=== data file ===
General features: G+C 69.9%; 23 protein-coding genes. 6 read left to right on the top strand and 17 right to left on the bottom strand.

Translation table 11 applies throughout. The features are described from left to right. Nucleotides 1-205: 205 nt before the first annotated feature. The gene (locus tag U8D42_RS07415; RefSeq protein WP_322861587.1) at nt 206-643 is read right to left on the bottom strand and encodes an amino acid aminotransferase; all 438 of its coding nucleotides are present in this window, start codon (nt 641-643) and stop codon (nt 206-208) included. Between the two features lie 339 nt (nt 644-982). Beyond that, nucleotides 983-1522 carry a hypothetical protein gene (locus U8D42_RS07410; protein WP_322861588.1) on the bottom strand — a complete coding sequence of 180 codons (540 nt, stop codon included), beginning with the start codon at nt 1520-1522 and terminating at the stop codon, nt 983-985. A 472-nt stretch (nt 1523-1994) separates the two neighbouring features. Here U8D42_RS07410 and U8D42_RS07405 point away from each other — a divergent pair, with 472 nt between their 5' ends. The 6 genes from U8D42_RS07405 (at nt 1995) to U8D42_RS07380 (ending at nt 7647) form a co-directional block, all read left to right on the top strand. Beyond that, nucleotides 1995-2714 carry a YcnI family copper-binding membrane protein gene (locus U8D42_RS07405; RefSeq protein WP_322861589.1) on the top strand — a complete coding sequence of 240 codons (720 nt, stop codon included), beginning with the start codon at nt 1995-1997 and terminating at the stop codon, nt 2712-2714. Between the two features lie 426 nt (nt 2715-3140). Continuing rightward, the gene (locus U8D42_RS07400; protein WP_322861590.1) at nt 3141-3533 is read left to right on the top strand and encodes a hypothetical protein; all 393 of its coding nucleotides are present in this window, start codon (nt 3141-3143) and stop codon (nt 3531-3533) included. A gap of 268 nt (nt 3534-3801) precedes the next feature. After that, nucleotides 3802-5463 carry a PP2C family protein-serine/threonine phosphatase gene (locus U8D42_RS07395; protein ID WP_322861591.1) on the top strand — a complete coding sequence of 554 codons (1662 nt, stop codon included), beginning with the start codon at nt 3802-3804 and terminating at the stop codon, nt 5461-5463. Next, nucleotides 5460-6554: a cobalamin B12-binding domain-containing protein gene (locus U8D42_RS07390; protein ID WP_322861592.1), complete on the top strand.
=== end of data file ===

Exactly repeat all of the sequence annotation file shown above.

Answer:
General features: G+C 69.9%; 23 protein-coding genes. 6 read left to right on the top strand and 17 right to left on the bottom strand.

Translation table 11 applies throughout. The features are described from left to right. Nucleotides 1-205: 205 nt before the first annotated feature. The gene (locus tag U8D42_RS07415; RefSeq protein WP_322861587.1) at nt 206-643 is read right to left on the bottom strand and encodes an amino acid aminotransferase; all 438 of its coding nucleotides are present in this window, start codon (nt 641-643) and stop codon (nt 206-208) included. Between the two features lie 339 nt (nt 644-982). Beyond that, nucleotides 983-1522 carry a hypothetical protein gene (locus U8D42_RS07410; protein WP_322861588.1) on the bottom strand — a complete coding sequence of 180 codons (540 nt, stop codon included), beginning with the start codon at nt 1520-1522 and terminating at the stop codon, nt 983-985. A 472-nt stretch (nt 1523-1994) separates the two neighbouring features. Here U8D42_RS07410 and U8D42_RS07405 point away from each other — a divergent pair, with 472 nt between their 5' ends. The 6 genes from U8D42_RS07405 (at nt 1995) to U8D42_RS07380 (ending at nt 7647) form a co-directional block, all read left to right on the top strand. Beyond that, nucleotides 1995-2714 carry a YcnI family copper-binding membrane protein gene (locus U8D42_RS07405; RefSeq protein WP_322861589.1) on the top strand — a complete coding sequence of 240 codons (720 nt, stop codon included), beginning with the start codon at nt 1995-1997 and terminating at the stop codon, nt 2712-2714. Between the two features lie 426 nt (nt 2715-3140). Continuing rightward, the gene (locus U8D42_RS07400; protein WP_322861590.1) at nt 3141-3533 is read left to right on the top strand and encodes a hypothetical protein; all 393 of its coding nucleotides are present in this window, start codon (nt 3141-3143) and stop codon (nt 3531-3533) included. A gap of 268 nt (nt 3534-3801) precedes the next feature. After that, nucleotides 3802-5463 carry a PP2C family protein-serine/threonine phosphatase gene (locus U8D42_RS07395; protein ID WP_322861591.1) on the top strand — a complete coding sequence of 554 codons (1662 nt, stop codon included), beginning with the start codon at nt 3802-3804 and terminating at the stop codon, nt 5461-5463. Next, nucleotides 5460-6554: a cobalamin B12-binding domain-containing protein gene (locus U8D42_RS07390; protein ID WP_322861592.1), complete on the top strand.